The study team would like to acknowledge all TAHOD study members, the steering committee, and patients for their support. The TREAT Asia HIV Observational Database (TAHOD) contributors include: P. S. Ly* and V. Khol, National Center for HIV/AIDS, Dermatology & STDs, Phnom Penh, Cambodia; F. J. Zhang*†, H. X. Zhao and N. Han, Beijing Ditan Hospital, Capital Medical University, Beijing, China; M. P. Lee*, P. C. K. Li, W. Lam and Y. T. Chan, Queen Elizabeth Hospital, Hong Kong SAR; N. Kumarasamy*, S. Saghayam and C. Ezhilarasi, Chennai Antiviral Research and Treatment Clinical Research Site (CART CRS), YRGCARE Medical Centre, VHS, Chennai, India; S. Pujari*, K. Joshi, S. Gaikwad and A. Chitalikar, Institute of Infectious Diseases, Pune, India; S. Sangle*, V. Mave and I. Marbaniang, BJ Government Medical College and Sassoon General Hospital, Pune, India; T. P. Merati*, D. N. Wirawan and F. Yuliana, Faculty of Medicine, Udayana University & Sanglah Hospital, Bali, Indonesia; E. Yunihastuti*, D. Imran and A. Widhani, Faculty of Medicine, Universitas Indonesia ‐ Dr. Cipto Mangunkusumo General Hospital, Jakarta, Indonesia; J. Tanuma*, S. Oka and T. Nishijima, National Center for Global Health and Medicine, Tokyo, Japan; J. Y. Choi*, S. Na and J. M. Kim, Division of Infectious Diseases, Department of Internal Medicine, Yonsei University College of Medicine, Seoul, South Korea; B. L. H. Sim*, Y. M. Gani and N. B. Rudi, Hospital Sungai Buloh, Sungai Buloh, Malaysia; A. Kamarulzaman*, S. F. Syed Omar, S. Ponnampalavanar and I. Azwa, University Malaya Medical Centre, Kuala Lumpur, Malaysia; R. Ditangco*, M. K. Pasayan and M. L. Mationg, Research Institute for Tropical Medicine, Muntinlupa City, Philippines; W. W. Wong*, W. W. Ku and P. C. Wu, Taipei Veterans General Hospital, Taipei, Taiwan; O. T. Ng*‡, P. L. Lim, L. S. Lee and Z. Ferdous, Tan Tock Seng Hospital, Singapore; A. Avihingsanon*, S. Gatechompol, P. Phanuphak and C. Phadungphon, HIV‐NAT/Thai Red Cross AIDS Research Centre, Bangkok, Thailand; S. Kiertiburanakul*, A. Phuphuakrat, L. Chumla and N. Sanmeema, Faculty of Medicine, Ramathibodi Hospital, Mahidol University, Bangkok, Thailand; R. Chaiwarith*, T. Sirisanthana, W. Kotarathititum and J. Praparattanapan, Research Institute for Health Sciences, Chiang Mai, Thailand; S. Khusuwan*, P. Kantipong and P. Kambua, Chiangrai Prachanukroh Hospital, Chiang Rai, Thailand; K. V. Nguyen*, H. V. Bui, D. T. H. Nguyen and D. T. Nguyen, National Hospital for Tropical Diseases, Hanoi, Vietnam; C. D. Do*, A. V. Ngo and L. T. Nguyen, Bach Mai Hospital, Hanoi, Vietnam; A. H. Sohn*, J. L. Ross* and B. Petersen, TREAT Asia, amfAR – The Foundation for AIDS Research, Bangkok, Thailand; M. G. Law*, A. Jiamsakul* and D. Rupasinghe, The Kirby Institute, UNSW Sydney, NSW, Australia. *TAHOD Steering Committee member; † Steering Committee Chair; ‡ co‐Chair. Conflicts of interest : The authors have no conflicts of interest to disclose. Financial disclosure : This study was supported by the TREAT Asia HIV Observational Database which is funded by International Epidemiology Databases to Evaluate AIDS (IeDEA; U01AI069907). The Kirby Institute is funded by the Australian Government Department of Health, and is affiliated with the Faculty of Medicine, UNSW Sydney. The content of this publication is solely the responsibility of the authors and does not necessarily represent the official views of any of the governments or institutions mentioned above.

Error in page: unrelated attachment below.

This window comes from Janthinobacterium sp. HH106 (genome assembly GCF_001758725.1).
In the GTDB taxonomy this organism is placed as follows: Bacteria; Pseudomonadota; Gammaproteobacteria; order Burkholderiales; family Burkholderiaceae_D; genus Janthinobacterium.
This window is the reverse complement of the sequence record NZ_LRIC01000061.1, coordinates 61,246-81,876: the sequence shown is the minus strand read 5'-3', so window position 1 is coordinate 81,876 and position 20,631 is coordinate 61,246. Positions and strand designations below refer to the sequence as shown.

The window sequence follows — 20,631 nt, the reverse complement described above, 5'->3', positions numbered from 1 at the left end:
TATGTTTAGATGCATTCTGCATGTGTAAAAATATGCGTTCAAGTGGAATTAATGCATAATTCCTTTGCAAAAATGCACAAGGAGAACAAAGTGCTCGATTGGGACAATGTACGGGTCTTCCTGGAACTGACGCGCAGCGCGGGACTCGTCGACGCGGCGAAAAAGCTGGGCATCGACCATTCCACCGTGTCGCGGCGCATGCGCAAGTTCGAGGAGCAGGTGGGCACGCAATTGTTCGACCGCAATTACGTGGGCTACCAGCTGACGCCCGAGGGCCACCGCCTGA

Publisher Copyright:
© 2019 British HIV Association

All Science Journal Classification (ASJC) codes

  • Health Policy
  • Infectious Diseases
  • Pharmacology (medical)